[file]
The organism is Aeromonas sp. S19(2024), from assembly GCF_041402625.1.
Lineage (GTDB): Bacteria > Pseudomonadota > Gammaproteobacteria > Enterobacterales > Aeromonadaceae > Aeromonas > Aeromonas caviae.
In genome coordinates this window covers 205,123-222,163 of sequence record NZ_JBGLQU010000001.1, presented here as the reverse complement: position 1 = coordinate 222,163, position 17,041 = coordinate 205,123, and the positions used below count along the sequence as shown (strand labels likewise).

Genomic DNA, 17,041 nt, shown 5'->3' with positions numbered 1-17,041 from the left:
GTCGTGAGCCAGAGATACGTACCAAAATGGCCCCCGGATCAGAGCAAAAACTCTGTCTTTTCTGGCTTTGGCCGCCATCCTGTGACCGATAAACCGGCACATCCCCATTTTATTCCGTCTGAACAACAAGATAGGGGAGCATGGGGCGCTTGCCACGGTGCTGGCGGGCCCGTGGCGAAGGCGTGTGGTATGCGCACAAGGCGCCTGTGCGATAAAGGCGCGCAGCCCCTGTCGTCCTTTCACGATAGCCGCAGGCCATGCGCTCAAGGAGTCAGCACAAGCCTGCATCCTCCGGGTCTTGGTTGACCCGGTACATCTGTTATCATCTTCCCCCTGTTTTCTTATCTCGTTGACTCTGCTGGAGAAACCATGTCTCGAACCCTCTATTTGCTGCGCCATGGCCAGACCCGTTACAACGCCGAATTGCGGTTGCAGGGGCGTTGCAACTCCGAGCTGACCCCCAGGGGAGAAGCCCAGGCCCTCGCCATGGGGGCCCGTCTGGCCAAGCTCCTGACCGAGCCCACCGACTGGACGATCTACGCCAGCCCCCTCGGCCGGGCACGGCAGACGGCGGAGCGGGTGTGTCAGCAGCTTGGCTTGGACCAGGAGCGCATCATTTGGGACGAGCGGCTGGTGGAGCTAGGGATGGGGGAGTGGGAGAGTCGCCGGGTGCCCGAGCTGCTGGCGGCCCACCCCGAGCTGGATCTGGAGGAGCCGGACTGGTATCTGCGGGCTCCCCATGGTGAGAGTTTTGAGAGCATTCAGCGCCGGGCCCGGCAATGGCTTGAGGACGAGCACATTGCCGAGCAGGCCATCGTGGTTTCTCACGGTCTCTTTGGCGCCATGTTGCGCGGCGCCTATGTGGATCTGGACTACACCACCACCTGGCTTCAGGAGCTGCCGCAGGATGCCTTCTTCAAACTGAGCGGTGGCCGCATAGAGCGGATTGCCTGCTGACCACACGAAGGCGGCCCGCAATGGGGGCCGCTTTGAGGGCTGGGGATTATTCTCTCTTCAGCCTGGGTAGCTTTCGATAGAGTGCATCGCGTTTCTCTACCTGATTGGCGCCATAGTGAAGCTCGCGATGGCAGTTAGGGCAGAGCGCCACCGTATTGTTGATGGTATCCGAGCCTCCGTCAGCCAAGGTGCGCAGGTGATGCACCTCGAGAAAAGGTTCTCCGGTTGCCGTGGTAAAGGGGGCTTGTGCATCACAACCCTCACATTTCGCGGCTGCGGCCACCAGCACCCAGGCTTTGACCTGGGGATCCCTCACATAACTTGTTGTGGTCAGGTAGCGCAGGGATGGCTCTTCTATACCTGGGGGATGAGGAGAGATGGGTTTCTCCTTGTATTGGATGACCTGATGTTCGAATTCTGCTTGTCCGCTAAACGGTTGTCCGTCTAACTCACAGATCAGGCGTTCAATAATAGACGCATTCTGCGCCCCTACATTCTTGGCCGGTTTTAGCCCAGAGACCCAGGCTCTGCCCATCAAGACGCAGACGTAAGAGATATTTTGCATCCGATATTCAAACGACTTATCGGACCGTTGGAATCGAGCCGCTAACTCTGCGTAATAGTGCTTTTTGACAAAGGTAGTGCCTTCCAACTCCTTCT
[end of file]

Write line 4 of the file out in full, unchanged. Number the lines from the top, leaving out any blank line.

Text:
Genomic DNA, 17,041 nt, shown 5'->3' with positions numbered 1-17,041 from the left: